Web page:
In a NASA media release entitled ‘Electric Hurricanes’ it was suggested that because Emily, Rita and Katrina were all exceptionally powerful hurricanes, their sheer violence somehow explains their lightning. But in the same media release, Richard Blakeslee, from the Global Hydrology and Climate Centre, says that this explanation is too simple.
“Other storms have been equally intense and did not produce much lightning,” he says. “There must be something else at work.”
That “something else at work” is the electric Birkeland currents that power the hurricanes, operating in dark current plasma mode, so little or no lightning is observed.
Birkeland currents are really filaments of electric current that from magnetic attraction are free to rotate around each other, but at the same time coming closer together generates a short range repulsive force that insulates them from each other, thereby maintaining their identity and forming a twisting rope that as the filaments get closer, just like a spinning ice skater bringing in her arms, start to spin even faster. Paired Birkelands are really just electric whirlwinds or a plasma vortex.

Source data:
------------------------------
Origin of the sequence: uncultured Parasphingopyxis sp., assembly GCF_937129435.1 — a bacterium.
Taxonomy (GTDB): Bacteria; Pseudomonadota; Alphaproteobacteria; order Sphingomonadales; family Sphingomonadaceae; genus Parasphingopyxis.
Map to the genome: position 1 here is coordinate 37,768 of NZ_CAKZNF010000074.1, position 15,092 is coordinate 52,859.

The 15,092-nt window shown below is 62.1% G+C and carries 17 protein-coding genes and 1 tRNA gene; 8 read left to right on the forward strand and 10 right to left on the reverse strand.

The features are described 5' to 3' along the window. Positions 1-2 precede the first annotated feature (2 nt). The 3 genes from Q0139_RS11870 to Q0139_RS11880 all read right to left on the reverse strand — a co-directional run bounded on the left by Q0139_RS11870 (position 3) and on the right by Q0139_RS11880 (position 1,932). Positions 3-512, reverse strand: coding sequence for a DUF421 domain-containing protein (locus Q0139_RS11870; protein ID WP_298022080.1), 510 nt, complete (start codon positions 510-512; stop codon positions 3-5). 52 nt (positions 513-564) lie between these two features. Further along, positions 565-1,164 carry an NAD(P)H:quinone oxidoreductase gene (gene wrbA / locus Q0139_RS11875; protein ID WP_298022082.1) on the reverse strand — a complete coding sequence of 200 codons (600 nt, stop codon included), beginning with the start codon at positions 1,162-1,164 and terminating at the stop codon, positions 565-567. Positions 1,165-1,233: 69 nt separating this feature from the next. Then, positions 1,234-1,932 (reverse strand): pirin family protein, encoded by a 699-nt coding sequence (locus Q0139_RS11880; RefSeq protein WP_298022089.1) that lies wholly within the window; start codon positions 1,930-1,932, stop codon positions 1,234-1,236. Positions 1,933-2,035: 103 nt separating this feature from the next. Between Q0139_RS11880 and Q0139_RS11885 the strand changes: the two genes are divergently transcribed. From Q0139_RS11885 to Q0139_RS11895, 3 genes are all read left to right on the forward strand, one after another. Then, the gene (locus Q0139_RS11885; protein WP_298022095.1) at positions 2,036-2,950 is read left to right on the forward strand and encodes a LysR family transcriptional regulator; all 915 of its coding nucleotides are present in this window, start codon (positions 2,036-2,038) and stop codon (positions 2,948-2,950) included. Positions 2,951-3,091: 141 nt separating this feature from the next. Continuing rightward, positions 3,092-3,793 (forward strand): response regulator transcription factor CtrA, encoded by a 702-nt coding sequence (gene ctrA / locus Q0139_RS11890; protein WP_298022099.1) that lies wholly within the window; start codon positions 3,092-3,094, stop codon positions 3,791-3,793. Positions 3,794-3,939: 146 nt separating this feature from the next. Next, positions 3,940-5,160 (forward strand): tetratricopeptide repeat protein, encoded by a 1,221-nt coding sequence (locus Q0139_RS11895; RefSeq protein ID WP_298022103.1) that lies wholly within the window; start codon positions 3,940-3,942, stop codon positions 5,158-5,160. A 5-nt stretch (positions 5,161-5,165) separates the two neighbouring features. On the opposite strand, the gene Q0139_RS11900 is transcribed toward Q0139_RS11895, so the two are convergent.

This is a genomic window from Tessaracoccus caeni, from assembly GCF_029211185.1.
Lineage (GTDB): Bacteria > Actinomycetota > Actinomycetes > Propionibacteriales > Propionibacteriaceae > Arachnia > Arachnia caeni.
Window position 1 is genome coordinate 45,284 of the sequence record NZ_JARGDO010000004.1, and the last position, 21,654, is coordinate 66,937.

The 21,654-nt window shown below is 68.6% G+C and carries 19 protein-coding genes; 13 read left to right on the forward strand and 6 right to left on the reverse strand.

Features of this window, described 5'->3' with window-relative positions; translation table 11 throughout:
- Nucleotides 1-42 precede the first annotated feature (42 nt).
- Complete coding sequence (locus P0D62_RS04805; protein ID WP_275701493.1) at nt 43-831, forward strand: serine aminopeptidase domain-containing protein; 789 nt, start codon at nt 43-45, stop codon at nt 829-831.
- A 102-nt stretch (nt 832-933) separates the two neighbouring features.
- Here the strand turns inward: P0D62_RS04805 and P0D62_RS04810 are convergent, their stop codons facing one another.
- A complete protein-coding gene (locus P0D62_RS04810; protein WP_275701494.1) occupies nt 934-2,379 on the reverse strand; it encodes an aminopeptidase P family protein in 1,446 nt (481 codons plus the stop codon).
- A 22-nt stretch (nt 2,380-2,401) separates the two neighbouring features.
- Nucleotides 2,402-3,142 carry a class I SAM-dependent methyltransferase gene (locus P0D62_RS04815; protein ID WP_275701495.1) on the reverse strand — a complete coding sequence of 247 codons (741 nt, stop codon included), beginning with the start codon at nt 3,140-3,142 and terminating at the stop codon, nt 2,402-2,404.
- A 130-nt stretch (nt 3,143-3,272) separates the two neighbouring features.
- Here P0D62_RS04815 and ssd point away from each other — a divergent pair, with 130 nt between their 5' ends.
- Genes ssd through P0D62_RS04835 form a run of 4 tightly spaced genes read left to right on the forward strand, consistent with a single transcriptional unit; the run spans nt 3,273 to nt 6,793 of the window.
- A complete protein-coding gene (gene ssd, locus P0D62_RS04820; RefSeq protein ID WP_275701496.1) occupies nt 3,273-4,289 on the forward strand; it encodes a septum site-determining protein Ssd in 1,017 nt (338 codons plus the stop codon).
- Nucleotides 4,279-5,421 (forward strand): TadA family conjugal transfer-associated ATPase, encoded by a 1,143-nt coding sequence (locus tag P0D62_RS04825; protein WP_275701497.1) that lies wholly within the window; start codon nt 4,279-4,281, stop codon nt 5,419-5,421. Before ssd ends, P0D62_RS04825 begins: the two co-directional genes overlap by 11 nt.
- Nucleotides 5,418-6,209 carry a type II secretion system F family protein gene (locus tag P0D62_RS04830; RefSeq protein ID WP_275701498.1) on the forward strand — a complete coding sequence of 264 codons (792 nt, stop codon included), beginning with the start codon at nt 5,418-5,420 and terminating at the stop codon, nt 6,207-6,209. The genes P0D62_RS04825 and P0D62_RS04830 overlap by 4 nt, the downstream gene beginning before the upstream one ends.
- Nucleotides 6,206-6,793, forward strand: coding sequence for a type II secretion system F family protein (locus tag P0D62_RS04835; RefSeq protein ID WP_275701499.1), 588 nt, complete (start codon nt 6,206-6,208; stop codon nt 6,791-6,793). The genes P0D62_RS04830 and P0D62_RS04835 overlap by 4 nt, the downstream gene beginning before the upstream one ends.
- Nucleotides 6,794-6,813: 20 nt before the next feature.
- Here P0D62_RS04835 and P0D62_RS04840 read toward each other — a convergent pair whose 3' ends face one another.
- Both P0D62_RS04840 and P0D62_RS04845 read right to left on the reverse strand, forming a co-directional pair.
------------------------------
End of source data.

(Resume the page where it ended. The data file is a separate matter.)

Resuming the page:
The movement of hurricanes over the earth’s surface seems much like that observed for sunspots.
Kristian Birkeland showed the gross features of sunspots in his Terrella experiments where electric discharges, from a donut of plasma around the magnetised sphere, move from mid to low latitudes on the sphere as the electric current increased.
The sun’s plasma torus in UV from the SOHO Mission.
The simplest model for the 22 year magnetic sunspot cycle involves modulation of the electrical power input from the galaxy to the solar circuitry which seems to behave like a secondary winding on a transformer responding to varying DC currents to produce a magnetic field which switches polarity.
The earth is linked to the sun by enormous magnetic flux ropes (or Birkeland currents), and from the behaviour of the auroras and sunspot activity it is entirely likely that the earth’s weather might also be an electrical phenomenon linked to the magnetosphere.
We Live in an Electric Universe, Part 1
We Live in an Electric Universe, Part 2